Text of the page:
Monday, August 6, 2012

Houston, We Have a Problem!

What is the very first step toward a healthy lifestyle?  Admitting you over eat!  Once you can fully grasp what is going into your mouth, the sooner you will be on the road to a new you.  My recommendation to you is to log (honestly and completely) what you put in your mouth for at least 1 full week, maybe even 2 to get a better picture.  It can be as simple as a little notebook, 1 page for each day.  To be very accurate you should list individual ingredients.  I would list the food, the amount, the calories and carbs for a start.  Now, one of the biggest problems people have is what "looks" like a cup.  Or what they "believe" is a serving.  You are almost never correct.  Believe me!  If you want to take your health seriously, I would highly suggest investing in a simple digital kitchen scale (mine can weigh in oz, g, kg and lbs).  Also for measuring, get ready to use your measuring cups and spoons.  Weigh and measure your foods to get a real good reality check.  Did you know that one serving of spaghetti is only 1/2 Cup?!  And how much do you really eat for dinner?
My digital scale, $20 from Wal-Mart.

What is the second step toward a healthy lifestyle?  Realizing that diets don't work!  A "diet" is perceived as a temporary thing.  Once people get to their desired weight, they usually start eating the way they did before, which inevitably leads to gaining all, and in most cases more than, of what you lost.  Another interesting thing about a "diet" is that it contains the word "die".  So for these reasons I do not consider myself on a diet.  It is not temporary, nor will it kill me.  Instead, I am on a "live-it" because that's what you have to a new lifestyle.

Once you realize that diets don't work, then you can start making changes to your new live-it.  There are sooo many different eating plans out there.  I've been on Weight Watchers, the 6 Week Body Makeover, Atkins and plain old starvation.  Sure, they worked temporarily, like I said.  But obviously since I was 275 lbs just a few months ago they didn't work for the long term.  Don't get me wrong, and don't send me hate mail.  Some of these programs work very well for some people.  From what I have gathered, though, they don't work for many people for the long term.

I started my live-it instinctively and also from information all over the internet, and I decided to just change one thing at a time.  As it turns out, my nutritionist and life coach says that if you want to make permanent changes in your life, they need to be gradual.  Too many things all at once is too hard to manage.  Don't make it hard on yourself.  Look through your food journal and ask yourself, "Where can I make improvements?" 

For me, I knew I had to give up my addiction and abundant indulgence in Mountain Dew.  Oh my gosh...just hook me straight to the tap!  I realized I was drinking 9000 calories a week!  That right there is 2.5 lbs worth of calories that I don't need.  My doctor told me though that since I'm on a medication that has a side affect of making people crave carbs, switching to a non-sweet drink will spell instant doom on my efforts.  He suggested I switch to diet.  UGH!  Diet sucks!!!  I knew I had to do it though.  But for permanent, long-term change, I did it gradually.  I mixed my soda half regular and half diet.  Oh, Lordy was it awful.  But after a few days I got used to it.  Over the next week or so I gradually reduced the regular and increased the diet.  Now I exclusively drink diet, and i don't mind it!  But it has to be Fry's brand generic diet Mountain Dew or Lemon Lime.  I seriously can't stand diet Pepsi or Coke or anything like that.  I don't even like real diet Mountain Dew.  But I found something that works for me, and I can stick to it.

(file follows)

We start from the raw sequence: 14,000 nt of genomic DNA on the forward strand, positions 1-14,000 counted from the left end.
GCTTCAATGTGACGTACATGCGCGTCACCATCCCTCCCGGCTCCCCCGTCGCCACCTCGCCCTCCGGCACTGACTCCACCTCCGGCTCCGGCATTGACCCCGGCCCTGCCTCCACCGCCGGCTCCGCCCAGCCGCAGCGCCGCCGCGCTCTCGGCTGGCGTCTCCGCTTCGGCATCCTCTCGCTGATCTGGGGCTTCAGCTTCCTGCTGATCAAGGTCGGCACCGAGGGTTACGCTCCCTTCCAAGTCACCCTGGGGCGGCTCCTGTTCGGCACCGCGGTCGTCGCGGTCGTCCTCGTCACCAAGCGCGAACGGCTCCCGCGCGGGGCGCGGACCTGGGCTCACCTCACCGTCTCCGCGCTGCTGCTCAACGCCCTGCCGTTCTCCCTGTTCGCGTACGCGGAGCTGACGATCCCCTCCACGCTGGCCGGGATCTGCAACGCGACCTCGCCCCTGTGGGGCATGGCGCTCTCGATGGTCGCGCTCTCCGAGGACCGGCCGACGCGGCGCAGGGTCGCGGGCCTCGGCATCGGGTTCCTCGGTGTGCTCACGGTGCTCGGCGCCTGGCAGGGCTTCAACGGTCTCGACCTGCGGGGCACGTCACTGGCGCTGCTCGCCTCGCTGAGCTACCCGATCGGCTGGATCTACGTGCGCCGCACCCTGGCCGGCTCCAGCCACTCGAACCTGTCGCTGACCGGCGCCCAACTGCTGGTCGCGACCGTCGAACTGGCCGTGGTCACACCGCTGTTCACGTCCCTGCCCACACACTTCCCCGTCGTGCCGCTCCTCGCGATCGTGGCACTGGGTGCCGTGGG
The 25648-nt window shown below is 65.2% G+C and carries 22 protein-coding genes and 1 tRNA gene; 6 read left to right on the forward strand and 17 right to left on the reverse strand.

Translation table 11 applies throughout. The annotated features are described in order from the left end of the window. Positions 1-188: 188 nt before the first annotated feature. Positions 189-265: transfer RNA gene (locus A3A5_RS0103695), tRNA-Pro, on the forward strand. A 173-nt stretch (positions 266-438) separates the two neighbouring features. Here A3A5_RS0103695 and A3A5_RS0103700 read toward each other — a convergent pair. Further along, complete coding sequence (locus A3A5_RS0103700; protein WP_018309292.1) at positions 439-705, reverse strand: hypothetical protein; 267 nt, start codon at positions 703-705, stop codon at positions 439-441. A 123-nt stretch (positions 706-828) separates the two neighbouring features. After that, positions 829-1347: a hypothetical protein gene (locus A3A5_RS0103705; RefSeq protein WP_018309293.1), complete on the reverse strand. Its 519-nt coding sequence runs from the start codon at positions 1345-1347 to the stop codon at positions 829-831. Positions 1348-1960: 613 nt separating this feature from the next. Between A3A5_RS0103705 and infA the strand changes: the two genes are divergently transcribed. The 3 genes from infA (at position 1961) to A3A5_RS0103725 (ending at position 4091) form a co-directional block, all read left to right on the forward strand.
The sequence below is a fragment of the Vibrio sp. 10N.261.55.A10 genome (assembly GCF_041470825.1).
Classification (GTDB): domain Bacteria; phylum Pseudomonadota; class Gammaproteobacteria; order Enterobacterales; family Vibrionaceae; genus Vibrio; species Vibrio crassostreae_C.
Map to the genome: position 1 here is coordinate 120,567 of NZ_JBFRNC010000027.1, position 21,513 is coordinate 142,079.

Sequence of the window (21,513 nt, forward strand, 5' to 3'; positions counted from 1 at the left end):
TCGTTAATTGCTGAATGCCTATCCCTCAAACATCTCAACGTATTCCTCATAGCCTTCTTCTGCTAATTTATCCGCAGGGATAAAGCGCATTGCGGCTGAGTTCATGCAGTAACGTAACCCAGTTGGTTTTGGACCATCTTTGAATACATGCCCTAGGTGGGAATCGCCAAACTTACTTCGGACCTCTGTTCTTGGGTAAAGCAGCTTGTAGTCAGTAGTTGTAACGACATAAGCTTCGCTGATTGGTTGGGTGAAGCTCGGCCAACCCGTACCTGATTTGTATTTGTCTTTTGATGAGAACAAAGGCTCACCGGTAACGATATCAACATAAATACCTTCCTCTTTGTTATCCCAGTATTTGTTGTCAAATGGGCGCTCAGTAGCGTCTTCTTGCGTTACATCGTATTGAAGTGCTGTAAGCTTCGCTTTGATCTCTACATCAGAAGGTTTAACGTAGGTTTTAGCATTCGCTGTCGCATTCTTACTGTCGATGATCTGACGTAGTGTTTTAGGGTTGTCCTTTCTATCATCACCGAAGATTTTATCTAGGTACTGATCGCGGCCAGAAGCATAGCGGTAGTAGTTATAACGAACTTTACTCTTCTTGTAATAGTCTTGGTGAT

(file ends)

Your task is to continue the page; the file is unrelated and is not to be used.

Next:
Thank Heaven for Diet Citrus Drop!!! I go through 6 2-liter bottles a week!
That's an example.  And another thing, because I just know some people out there are just fuming over me suggesting to drink the chemicals and sodium in diet soda (and as much as I drink it)...  A) It works for me.  B) It was also recommended by my doctor.  C)  There really isn't that much sodium in diet soda.  Just saying. 

So pinpoint the things you want to change.  Here are some other ideas:  Switch to olive or canola oil; switch to whole wheat pasta (Super Wal-Marts have a great selection of whole wheat pasta); buy whole grain breads; start getting in the habit of reading nutritional labels; start weighing and measuring your food; increase your fruits and vegetables; reduce your overall calories and carbs; start walking around the block; eat more protein; eat less snacks.  The list can go on and on, and the thing is there is no "correct" list.  It's a list that you come up with for yourself individually.  Sure, some of your things may be the same as some other people's, but not everyone needs to work on the same exact things.  BUT ONLY CHANGE ONE THING AT A TIME!  Get used to it, incorporate the change into your daily life comfortably.  Then change the next thing. 

There's my recommendations for you today.  Admit you have a problem, get a reality check on what you really consume, realize "diets" don't work, and make a list of things you want to improve.  Then start slowly making those changes.  That's a good start.

Feel free to email me at or comment here.  Again, I am not trying to say there is one correct way to make your lifestyle changes.  The important thing is "what works for you".  So don't beat me up, k? :)

Take Care,

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